The Corner

Snippiness at Jobs Explained

If some of the snippy commentary about the late Steve Jobs has caught your attention (sample), I attempted to explain the background on Radio Derb. Please note: I had no intention to add to the snippiness, I was just trying to explain.

A listener emailed in last week to wonder why I hadn’t given a mention to Steve Jobs. I didn’t give him a very coherent answer, so I’ll have another go at it here.

The death last weekend of Dennis Ritchie, who devised the C programming language and was instrumental in developing the UNIX operating system, that clarified things for me a bit. I spent much of my working life in corporate IT. From that perspective, Dennis Ritchie and others like him were the boys in the backroom, building the weapon systems that we corporate IT grunts could use in our daily battles to deliver projects on time and in budget.

To us — and it’s very unfair, and I mean no disrespect to the dead, I’m just trying to paint a picture for you here — to us, Steve Jobs was a guy who made pretty, stylish toys for depilated metrosexual yuppie types to play with while sipping their Chai Crême Frappuccinos through designer straws.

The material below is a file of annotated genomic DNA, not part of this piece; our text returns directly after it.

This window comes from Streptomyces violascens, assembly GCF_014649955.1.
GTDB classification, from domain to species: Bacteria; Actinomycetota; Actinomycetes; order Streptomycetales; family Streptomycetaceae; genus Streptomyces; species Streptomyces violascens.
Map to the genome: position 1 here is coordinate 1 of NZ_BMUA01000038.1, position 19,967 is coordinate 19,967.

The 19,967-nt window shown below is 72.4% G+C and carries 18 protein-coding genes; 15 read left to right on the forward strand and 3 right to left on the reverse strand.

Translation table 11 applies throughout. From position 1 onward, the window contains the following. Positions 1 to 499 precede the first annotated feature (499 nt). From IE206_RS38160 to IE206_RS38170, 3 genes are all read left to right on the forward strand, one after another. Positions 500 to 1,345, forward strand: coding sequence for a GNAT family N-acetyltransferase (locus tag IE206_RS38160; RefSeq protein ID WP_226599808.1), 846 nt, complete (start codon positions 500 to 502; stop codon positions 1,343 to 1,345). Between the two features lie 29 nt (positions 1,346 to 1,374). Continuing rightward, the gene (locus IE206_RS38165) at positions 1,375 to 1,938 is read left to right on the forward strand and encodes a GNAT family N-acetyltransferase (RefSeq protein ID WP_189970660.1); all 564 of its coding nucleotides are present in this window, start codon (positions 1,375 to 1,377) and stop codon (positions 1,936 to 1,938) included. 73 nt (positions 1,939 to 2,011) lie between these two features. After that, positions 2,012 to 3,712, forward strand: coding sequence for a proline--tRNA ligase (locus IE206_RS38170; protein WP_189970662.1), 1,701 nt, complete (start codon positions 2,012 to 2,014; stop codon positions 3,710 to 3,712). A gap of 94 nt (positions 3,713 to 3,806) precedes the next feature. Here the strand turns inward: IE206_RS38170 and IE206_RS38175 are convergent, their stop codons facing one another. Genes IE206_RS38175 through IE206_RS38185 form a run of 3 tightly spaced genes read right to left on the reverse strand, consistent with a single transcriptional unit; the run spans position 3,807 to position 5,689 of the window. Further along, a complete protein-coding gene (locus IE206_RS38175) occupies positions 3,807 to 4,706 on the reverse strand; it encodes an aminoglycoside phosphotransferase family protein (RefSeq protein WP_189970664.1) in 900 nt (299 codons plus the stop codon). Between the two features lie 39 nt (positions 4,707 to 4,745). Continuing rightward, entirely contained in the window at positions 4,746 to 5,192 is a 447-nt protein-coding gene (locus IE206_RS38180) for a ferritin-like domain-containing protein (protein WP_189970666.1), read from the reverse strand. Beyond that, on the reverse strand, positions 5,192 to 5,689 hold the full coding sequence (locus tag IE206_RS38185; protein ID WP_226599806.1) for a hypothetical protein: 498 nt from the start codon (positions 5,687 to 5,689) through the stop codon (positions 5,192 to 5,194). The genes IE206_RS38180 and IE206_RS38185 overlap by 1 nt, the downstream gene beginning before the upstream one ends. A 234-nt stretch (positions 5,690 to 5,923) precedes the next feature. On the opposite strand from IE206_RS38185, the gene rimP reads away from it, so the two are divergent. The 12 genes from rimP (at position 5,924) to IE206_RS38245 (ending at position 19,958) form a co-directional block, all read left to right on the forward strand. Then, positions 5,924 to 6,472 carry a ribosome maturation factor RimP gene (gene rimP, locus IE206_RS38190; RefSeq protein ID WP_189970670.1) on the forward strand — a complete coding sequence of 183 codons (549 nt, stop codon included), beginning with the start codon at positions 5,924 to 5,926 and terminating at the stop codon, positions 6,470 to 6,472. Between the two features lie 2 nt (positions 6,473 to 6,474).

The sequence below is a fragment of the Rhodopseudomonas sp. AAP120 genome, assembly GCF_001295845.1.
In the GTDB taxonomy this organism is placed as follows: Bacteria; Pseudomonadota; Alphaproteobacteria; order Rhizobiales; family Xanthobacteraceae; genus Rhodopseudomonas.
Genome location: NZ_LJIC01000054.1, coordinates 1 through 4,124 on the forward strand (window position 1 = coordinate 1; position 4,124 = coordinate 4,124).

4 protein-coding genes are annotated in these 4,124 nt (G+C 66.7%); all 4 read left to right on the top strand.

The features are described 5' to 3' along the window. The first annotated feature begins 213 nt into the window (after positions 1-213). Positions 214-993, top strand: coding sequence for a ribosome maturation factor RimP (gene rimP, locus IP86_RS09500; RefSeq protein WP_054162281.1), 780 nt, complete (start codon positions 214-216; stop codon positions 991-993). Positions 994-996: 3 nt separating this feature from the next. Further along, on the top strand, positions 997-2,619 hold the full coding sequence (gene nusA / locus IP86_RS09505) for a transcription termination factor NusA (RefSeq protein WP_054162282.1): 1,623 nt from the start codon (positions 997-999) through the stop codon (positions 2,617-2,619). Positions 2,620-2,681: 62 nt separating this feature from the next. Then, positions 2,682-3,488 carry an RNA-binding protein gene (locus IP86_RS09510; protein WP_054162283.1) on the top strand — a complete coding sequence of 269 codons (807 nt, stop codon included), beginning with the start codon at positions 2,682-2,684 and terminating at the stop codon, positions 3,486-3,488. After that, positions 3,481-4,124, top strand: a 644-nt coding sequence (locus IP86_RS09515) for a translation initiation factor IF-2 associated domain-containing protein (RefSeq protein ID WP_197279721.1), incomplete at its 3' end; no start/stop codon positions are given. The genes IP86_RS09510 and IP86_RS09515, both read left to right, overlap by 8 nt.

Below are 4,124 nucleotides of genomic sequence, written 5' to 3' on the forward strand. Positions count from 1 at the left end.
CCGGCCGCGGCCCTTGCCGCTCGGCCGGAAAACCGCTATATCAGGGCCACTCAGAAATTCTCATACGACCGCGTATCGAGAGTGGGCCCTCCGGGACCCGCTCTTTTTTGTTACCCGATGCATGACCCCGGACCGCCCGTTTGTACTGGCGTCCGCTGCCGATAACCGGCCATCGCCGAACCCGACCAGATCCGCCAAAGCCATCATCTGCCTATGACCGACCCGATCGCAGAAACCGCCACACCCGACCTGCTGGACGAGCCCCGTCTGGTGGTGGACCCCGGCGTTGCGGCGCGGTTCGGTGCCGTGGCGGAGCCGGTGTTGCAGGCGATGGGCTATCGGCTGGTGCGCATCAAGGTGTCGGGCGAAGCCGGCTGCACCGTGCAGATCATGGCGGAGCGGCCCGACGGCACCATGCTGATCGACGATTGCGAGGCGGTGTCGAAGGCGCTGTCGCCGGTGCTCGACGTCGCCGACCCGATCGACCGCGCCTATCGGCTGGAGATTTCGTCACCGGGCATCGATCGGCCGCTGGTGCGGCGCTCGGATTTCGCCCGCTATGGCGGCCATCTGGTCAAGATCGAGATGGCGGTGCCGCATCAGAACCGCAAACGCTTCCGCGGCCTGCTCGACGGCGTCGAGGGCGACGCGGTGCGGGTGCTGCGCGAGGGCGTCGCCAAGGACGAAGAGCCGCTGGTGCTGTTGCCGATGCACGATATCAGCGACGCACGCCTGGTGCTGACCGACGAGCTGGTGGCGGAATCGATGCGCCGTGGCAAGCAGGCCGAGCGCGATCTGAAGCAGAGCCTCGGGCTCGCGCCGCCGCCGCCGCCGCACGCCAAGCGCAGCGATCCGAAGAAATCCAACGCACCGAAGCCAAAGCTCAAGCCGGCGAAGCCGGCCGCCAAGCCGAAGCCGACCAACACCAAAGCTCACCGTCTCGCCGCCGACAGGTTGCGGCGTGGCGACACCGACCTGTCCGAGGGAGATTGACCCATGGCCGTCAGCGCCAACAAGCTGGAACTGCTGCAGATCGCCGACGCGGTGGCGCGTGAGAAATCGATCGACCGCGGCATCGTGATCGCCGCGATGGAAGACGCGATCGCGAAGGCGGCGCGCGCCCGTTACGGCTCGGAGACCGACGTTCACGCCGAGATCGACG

As I said, it’s unfair: Jobs was a great entrepreneur, and we can never have enough of those. Furthermore, as Kevin Drum explained on the Mother Jones website last week, the triumph of PCs in the corporate world was to some degree a matter of luck.

And of course, as I’m sure you’re thinking right now, this attitude of mine is a case of over-privileging my own experience — the very thing that a few minutes ago I was chiding Herman Cain for. I mention it only to explain what is, to judge from commentary I’ve been seeing, quite a widespread attitude among veterans of corporate IT.

I shall now strive to broaden my horizons. I’ll go to the Apple store and buy something. A USB cable, perhaps, or maybe an adapter plug …